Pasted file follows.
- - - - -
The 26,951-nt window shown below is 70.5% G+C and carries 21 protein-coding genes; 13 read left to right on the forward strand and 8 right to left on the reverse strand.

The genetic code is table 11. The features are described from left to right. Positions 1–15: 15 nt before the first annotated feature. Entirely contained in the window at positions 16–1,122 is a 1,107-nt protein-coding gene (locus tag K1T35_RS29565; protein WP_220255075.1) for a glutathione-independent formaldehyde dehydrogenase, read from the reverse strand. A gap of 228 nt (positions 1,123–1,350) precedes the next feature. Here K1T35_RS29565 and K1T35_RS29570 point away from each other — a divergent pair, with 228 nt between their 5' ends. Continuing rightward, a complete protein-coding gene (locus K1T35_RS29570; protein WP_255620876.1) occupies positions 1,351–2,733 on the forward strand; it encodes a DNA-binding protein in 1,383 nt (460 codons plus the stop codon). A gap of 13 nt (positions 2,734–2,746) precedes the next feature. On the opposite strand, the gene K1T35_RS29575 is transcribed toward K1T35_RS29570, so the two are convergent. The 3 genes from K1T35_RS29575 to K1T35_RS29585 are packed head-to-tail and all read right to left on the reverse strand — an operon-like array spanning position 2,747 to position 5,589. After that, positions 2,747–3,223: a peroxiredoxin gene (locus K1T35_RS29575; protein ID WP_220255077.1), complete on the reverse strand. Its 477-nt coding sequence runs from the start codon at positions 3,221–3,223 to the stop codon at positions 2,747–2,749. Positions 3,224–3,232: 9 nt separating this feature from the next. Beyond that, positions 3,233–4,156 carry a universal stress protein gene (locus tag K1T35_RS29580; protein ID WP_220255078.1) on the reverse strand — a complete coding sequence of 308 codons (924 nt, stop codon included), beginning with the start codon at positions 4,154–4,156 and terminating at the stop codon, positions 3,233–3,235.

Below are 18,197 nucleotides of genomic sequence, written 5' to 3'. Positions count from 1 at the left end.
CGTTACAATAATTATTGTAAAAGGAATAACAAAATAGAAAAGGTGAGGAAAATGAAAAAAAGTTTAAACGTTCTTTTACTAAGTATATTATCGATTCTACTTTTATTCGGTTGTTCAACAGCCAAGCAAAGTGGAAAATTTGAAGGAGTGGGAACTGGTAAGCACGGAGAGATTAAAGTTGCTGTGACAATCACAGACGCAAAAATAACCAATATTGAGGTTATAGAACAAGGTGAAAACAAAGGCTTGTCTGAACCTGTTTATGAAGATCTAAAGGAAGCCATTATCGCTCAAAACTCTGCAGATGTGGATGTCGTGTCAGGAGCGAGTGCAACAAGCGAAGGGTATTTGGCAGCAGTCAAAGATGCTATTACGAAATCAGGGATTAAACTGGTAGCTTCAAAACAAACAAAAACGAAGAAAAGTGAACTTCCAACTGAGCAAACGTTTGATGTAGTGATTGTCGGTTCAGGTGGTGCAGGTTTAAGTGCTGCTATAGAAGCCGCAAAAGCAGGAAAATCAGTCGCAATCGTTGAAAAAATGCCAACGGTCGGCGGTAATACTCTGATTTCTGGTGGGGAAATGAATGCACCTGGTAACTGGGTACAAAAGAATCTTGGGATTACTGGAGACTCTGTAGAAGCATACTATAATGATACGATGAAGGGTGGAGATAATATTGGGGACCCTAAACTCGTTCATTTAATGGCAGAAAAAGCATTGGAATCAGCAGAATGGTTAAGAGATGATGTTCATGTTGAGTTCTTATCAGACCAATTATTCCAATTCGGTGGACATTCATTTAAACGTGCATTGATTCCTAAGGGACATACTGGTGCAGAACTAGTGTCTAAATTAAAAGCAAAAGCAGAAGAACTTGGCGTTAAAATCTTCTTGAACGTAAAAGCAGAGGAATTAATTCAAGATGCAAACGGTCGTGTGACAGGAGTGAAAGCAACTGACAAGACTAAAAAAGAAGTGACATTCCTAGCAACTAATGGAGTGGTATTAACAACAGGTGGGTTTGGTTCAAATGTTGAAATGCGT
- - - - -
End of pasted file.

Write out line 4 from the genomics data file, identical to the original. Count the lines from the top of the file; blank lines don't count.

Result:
CGTTACAATAATTATTGTAAAAGGAATAACAAAATAGAAAAGGTGAGGAAAATGAAAAAAAGTTTAAACGTTCTTTTACTAAGTATATTATCGATTCTACTTTTATTCGGTTGTTCAACAGCCAAGCAAAGTGGAAAATTTGAAGGAGTGGGAACTGGTAAGCACGGAGAGATTAAAGTTGCTGTGACAATCACAGACGCAAAAATAACCAATATTGAGGTTATAGAACAAGGTGAAAACAAAGGCTTGTCTGAACCTGTTTATGAAGATCTAAAGGAAGCCATTATCGCTCAAAACTCTGCAGATGTGGATGTCGTGTCAGGAGCGAGTGCAACAAGCGAAGGGTATTTGGCAGCAGTCAAAGATGCTATTACGAAATCAGGGATTAAACTGGTAGCTTCAAAACAAACAAAAACGAAGAAAAGTGAACTTCCAACTGAGCAAACGTTTGATGTAGTGATTGTCGGTTCAGGTGGTGCAGGTTTAAGTGCTGCTATAGAAGCCGCAAAAGCAGGAAAATCAGTCGCAATCGTTGAAAAAATGCCAACGGTCGGCGGTAATACTCTGATTTCTGGTGGGGAAATGAATGCACCTGGTAACTGGGTACAAAAGAATCTTGGGATTACTGGAGACTCTGTAGAAGCATACTATAATGATACGATGAAGGGTGGAGATAATATTGGGGACCCTAAACTCGTTCATTTAATGGCAGAAAAAGCATTGGAATCAGCAGAATGGTTAAGAGATGATGTTCATGTTGAGTTCTTATCAGACCAATTATTCCAATTCGGTGGACATTCATTTAAACGTGCATTGATTCCTAAGGGACATACTGGTGCAGAACTAGTGTCTAAATTAAAAGCAAAAGCAGAAGAACTTGGCGTTAAAATCTTCTTGAACGTAAAAGCAGAGGAATTAATTCAAGATGCAAACGGTCGTGTGACAGGAGTGAAAGCAACTGACAAGACTAAAAAAGAAGTGACATTCCTAGCAACTAATGGAGTGGTATTAACAACAGGTGGGTTTGGTTCAAATGTTGAAATGCGT